The flood of issuance could push up borrowing costs for companies that are issuing debt to finance takeovers. Other companies could also see their borrowing costs rise, as investors sell their current holdings to make room for new, higher-yielding bonds that are hitting the market.
“Acquisition financing is going to drive the marketplace across the board,” said Richard Zogheb, co-head of capital markets origination for the Americas at Citigroup.
Yields on high-grade corporate debt relative to Treasuries, a measure of how much extra interest investors demand for taking on credit risk, could widen by as much as 0.15 to 0.2 percentage point this year as large deals flood the market, said Joe Mayo, head of credit research at Conning, which manages about $92 billion for insurance companies.
Deal-financing is just one of a slew of factors that could weigh on corporate bonds in 2016, including rising rates and mounting fears among investors that slow growth in the global economy will crimp corporate profits, investors said. In the United States, the Standard & Poor’s 500 index has fallen 5.9 percent so far this year, and ended last week with the worst start for a year on record.
Bond buyers are demanding the largest yield premium over Treasuries in more than three years to hold investment-grade debt, according to Bloomberg indexes. Average corporate bond spreads are now around 1.8 percentage points, up more than 0.6 percentage point from the beginning of last year.
Investment grade companies will probably issue $1.3 trillion of bonds in 2016, similar to 2015 levels, Barclays strategists led by Shobhit Gupta wrote Dec. 18. Acquisition- related issuance will likely account for a higher percentage of that total, which could push spreads wider.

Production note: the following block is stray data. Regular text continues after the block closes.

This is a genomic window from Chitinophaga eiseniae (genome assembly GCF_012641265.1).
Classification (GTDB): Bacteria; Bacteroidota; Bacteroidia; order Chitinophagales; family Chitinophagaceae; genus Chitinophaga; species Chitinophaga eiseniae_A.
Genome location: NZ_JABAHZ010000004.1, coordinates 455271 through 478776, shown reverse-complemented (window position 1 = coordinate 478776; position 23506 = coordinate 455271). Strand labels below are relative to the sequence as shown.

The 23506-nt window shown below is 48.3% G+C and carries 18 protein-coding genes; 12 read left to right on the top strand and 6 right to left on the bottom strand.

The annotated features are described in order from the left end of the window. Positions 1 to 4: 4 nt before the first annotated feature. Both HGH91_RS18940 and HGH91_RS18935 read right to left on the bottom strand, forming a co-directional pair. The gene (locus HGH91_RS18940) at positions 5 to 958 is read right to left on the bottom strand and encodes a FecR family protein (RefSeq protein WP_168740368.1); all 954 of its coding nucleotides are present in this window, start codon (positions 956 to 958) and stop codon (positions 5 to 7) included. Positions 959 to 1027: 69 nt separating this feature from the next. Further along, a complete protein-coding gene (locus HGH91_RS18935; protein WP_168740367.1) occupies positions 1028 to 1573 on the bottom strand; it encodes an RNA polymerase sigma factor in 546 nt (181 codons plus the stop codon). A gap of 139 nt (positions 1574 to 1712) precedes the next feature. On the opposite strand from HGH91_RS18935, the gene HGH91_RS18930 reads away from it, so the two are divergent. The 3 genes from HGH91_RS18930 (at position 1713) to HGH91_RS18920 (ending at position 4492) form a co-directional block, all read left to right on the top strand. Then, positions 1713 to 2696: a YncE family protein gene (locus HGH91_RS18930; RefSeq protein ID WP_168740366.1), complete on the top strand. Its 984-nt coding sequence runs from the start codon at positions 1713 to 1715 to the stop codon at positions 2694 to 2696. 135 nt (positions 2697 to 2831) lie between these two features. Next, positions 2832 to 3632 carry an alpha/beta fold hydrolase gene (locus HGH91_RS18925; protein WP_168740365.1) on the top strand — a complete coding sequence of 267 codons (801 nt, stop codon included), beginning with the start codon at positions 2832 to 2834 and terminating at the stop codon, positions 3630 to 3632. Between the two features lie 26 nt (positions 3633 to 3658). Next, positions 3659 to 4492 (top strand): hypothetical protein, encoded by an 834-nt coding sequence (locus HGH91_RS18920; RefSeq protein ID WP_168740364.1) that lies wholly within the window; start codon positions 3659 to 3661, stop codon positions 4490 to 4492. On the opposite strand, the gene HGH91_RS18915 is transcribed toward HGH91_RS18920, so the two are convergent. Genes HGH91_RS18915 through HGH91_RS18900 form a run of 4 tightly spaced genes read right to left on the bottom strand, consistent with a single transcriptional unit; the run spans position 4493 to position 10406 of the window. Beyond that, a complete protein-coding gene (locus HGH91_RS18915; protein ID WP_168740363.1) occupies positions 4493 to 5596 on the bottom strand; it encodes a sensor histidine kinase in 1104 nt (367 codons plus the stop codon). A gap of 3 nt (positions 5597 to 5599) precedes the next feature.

A company’s bond spreads can widen as soon as it announces a large debt-funded deal, as investors fret about the extra financing the company will need. Spreads can also widen just before the new offering as investors sell the issuer’s existing debt to free space for the new, more attractively priced bonds, said Gregory Nassour, principal and co-head of investment-grade portfolio management at Vanguard.
Issuers of the 30-biggest merger-and-acquisition-related bond deals in the past two years saw their bonds perform worse than their peers during the four weeks before they brought M&A-related deals to market and through the date of issue, Barclays strategists led by Ryan Preclaw wrote in a note to clients Dec. 11.
When a company announces an acquisition, its rivals’ bonds may widen too, as investors brace for competitors to follow suit with purchases of their own. That’s a real possibility as companies struggle to boost growth, investors said.
“Boards are pushing the levers of M&A to achieve growth objectives,” said Leo Civitillo, the global co-head of fixed- income capital markets at Morgan Stanley.
Bonds in the tech and oil and gas sectors, which account for the biggest chunk of acquisitions expected to close this year, could see the most widening, analysts and investors said. Wells Fargo is recommending that clients reduce their exposure to companies in sectors that are likely to see more acquisitions, such as technology, where companies have room to add debt and revenue growth is slowing.
If investors’ risk aversion increases, the market could be less willing to absorb big acquisition-linked deals, said Jeff Cucunato, head of U.S. investment-grade credit for BlackRock Inc.
“If markets undergo a bit of turbulence, it could be more challenging for more opportunistic deals to get funded,” Cucunato said.
©2016 Bloomberg News